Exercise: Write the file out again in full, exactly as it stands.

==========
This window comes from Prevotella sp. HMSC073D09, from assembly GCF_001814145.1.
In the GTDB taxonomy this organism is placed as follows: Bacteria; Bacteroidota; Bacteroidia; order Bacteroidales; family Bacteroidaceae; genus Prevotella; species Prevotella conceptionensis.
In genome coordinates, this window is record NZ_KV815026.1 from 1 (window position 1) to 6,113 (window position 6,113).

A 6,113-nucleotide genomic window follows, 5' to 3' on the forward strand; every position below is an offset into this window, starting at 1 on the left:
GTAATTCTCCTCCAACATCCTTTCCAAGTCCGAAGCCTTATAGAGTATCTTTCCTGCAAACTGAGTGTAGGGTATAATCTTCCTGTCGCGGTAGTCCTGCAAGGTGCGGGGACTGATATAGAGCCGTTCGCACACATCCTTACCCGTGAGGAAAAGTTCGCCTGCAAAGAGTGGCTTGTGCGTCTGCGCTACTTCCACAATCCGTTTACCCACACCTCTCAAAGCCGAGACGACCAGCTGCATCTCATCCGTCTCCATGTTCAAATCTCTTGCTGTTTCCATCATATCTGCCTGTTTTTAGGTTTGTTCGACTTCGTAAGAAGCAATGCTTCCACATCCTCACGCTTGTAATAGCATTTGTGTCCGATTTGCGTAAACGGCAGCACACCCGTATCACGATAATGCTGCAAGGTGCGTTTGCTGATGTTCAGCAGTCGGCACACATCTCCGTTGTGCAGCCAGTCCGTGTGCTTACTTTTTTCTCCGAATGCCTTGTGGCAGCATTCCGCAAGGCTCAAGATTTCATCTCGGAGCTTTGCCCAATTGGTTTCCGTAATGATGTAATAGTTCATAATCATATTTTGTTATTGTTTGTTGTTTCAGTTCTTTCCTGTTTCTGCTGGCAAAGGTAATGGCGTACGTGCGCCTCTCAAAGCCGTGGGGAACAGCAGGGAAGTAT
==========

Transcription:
This window comes from Prevotella sp. HMSC073D09, from assembly GCF_001814145.1.
In the GTDB taxonomy this organism is placed as follows: Bacteria; Bacteroidota; Bacteroidia; order Bacteroidales; family Bacteroidaceae; genus Prevotella; species Prevotella conceptionensis.
In genome coordinates, this window is record NZ_KV815026.1 from 1 (window position 1) to 6,113 (window position 6,113).

A 6,113-nucleotide genomic window follows, 5' to 3' on the forward strand; every position below is an offset into this window, starting at 1 on the left:
GTAATTCTCCTCCAACATCCTTTCCAAGTCCGAAGCCTTATAGAGTATCTTTCCTGCAAACTGAGTGTAGGGTATAATCTTCCTGTCGCGGTAGTCCTGCAAGGTGCGGGGACTGATATAGAGCCGTTCGCACACATCCTTACCCGTGAGGAAAAGTTCGCCTGCAAAGAGTGGCTTGTGCGTCTGCGCTACTTCCACAATCCGTTTACCCACACCTCTCAAAGCCGAGACGACCAGCTGCATCTCATCCGTCTCCATGTTCAAATCTCTTGCTGTTTCCATCATATCTGCCTGTTTTTAGGTTTGTTCGACTTCGTAAGAAGCAATGCTTCCACATCCTCACGCTTGTAATAGCATTTGTGTCCGATTTGCGTAAACGGCAGCACACCCGTATCACGATAATGCTGCAAGGTGCGTTTGCTGATGTTCAGCAGTCGGCACACATCTCCGTTGTGCAGCCAGTCCGTGTGCTTACTTTTTTCTCCGAATGCCTTGTGGCAGCATTCCGCAAGGCTCAAGATTTCATCTCGGAGCTTTGCCCAATTGGTTTCCGTAATGATGTAATAGTTCATAATCATATTTTGTTATTGTTTGTTGTTTCAGTTCTTTCCTGTTTCTGCTGGCAAAGGTAATGGCGTACGTGCGCCTCTCAAAGCCGTGGGGAACAGCAGGGAAGTAT